4 Keys to Keeping Employees Safe Behind The Wheel

With fuel prices still low, many experts predict 2017 will see increased road travel. Employers need to be aware of the risks to workers who drive and take steps to protect them.

 

Transportation incidents are the No. 1 cause of workplace fatalities, claiming nearly 40 percent of all occupational deaths in the most recent year for which data is available from the government. They are also the top risk for business travelers abroad, especially in Africa and the Eastern Mediterranean.

 

Workplace crashes can be expensive for a company in terms of lost productivity, as well as workers’ comp costs. The good news is the risks can be greatly reduced by taking action.

 

1. Safe driving policy

 

Every organization has different needs and may have differing ways to protect employees who drive. However, there are several components that transcend all companies. Having a Safe Driving Policy that is well thought out, supported by all levels of the organization and communicated to employees is key. Among the elements to consider are the following:

 

  • Use of technology. Texting and using hand-held phones while driving should be verboten by all organizations. Many states do not have laws supporting a ban, but research strongly indicates the risk of a crash is greatly increased when drivers text or use hand-held phones.
  • Seat belts. These should be required of all drivers. Nearly every state mandates seat belts for drivers.
  • Prevent drowsy driving. Accidents involving tired drivers occur most often between the hours of 12 – 2 a.m., 4 – 6 a.m., and 2 – 4 p.m. Companies should allow workers to take breaks for brief naps and to stop for the night if they are too tired. Providing information on good sleep habits is also helpful.
  • Alcohol and drugs. Driving after drinking and/or using illegal drugs should be strictly prohibited. The issue can be dicey when prescription medications are involved. At the very least, workers should be given information about the potential effects of certain drugs.
  • Plan the trip. The worker and his supervisor together should determine the destination, route and travel schedule. Before sending a driver out, the worker and/or supervisor should check for any adverse road conditions and/or closings.

 

 

2. Driver selection

 

Before putting any employee behind the wheel of a company vehicle, it’s imperative to make sure the person has a valid driver’s license. Employers should also check driving records before hiring employees who are likely to drive for the company, and recheck them annually.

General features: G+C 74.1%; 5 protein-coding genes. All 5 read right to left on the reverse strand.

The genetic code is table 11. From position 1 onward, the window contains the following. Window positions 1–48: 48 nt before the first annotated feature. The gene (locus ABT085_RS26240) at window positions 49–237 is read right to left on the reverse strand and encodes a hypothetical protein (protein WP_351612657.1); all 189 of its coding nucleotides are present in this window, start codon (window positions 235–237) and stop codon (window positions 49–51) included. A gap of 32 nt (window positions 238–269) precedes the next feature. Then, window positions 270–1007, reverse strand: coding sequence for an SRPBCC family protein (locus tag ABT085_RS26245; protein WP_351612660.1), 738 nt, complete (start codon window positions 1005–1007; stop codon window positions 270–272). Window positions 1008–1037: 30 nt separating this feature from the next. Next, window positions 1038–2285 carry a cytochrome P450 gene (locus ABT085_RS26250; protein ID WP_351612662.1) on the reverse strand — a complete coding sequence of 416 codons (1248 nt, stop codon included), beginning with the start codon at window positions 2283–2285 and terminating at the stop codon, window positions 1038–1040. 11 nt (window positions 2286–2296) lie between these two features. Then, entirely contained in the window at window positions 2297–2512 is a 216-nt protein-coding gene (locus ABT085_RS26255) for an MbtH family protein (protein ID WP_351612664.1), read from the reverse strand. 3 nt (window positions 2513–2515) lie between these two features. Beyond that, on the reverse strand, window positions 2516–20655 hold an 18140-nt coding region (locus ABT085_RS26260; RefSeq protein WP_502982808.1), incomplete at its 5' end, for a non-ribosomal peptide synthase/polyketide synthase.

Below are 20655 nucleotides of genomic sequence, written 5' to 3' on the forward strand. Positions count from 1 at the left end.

3. Training

 

All new hires should be required to undergo driver training. Classroom instruction can address new equipment, regulatory updates, and changes in procedures. If possible, behind-the-wheel training should also be included. A driving expert or trained supervisor can ride with the employee and evaluate his skills and behaviors. Workers should be coached on any unsafe driving behaviors. The employee’s driving performance should be reevaluated at least annually.

 

Training on particular vehicles is important, as company cars may include equipment and safety features unfamiliar to the worker. Workers should also be informed about any in-vehicle monitoring systems present, including why they are there.

 

Refresher training can be done periodically to reinforce best practices. Drivers involved in an accident attributed to them should be provided remedial driver training.

 

 

4. Vehicle selection/Maintenance

 

Employers should buy or lease vehicles with high safety ratings. Employers can supply each vehicle with emergency supplies, such as flashlights, flares, blankets and bottled Water.
Vehicles should be inspected on time and maintained according to manufacturers’ timeframes. Also, someone — a designated person or the worker who has most recently driven the vehicle — should ensure tires are properly inflated, and other safety procedures are followed.

 

 

Conclusion

 

The best way to protect employees from motor vehicle crashes is to limit their driving. Employers should consider whether work can be done without travel. If driving is unavoidable, schedules should be established to ensure workers have adequate time to get to their destinations while obeying speeding and other traffic laws. Establishing a company-wide culture of safe driving can reduce risks drivers face.

 

 

For additional information on workers’ compensation cost containment best practices, register as a guest for our next live stream training.

 

Author Michael Stack, Principal, COMPClub, Amaxx LLC. He is an expert in workers compensation cost containment systems and helps employers reduce their work comp costs by 20% to 50%.  He works as a consultant to large and mid-market clients, is co-author of Your Ultimate Guide To Mastering Workers Comp Costs, a comprehensive step-by-step manual of cost containment strategies based on hands-on field experience, and is founder of COMPClub, an exclusive member training program on workers compensation cost containment best practices.

 

Contact: mstack@reduceyourworkerscomp.com.

Workers’ Comp Roundup Blog: http://blog.reduceyourworkerscomp.com/

Live Stream WC Training: http://workerscompclub.com/livestreamtraining.com

 

©2017 Amaxx LLC. All rights reserved under International Copyright Law.

 

Do not use this information without independent verification. All state laws vary. You should consult with your insurance broker, attorney, or qualified professional.

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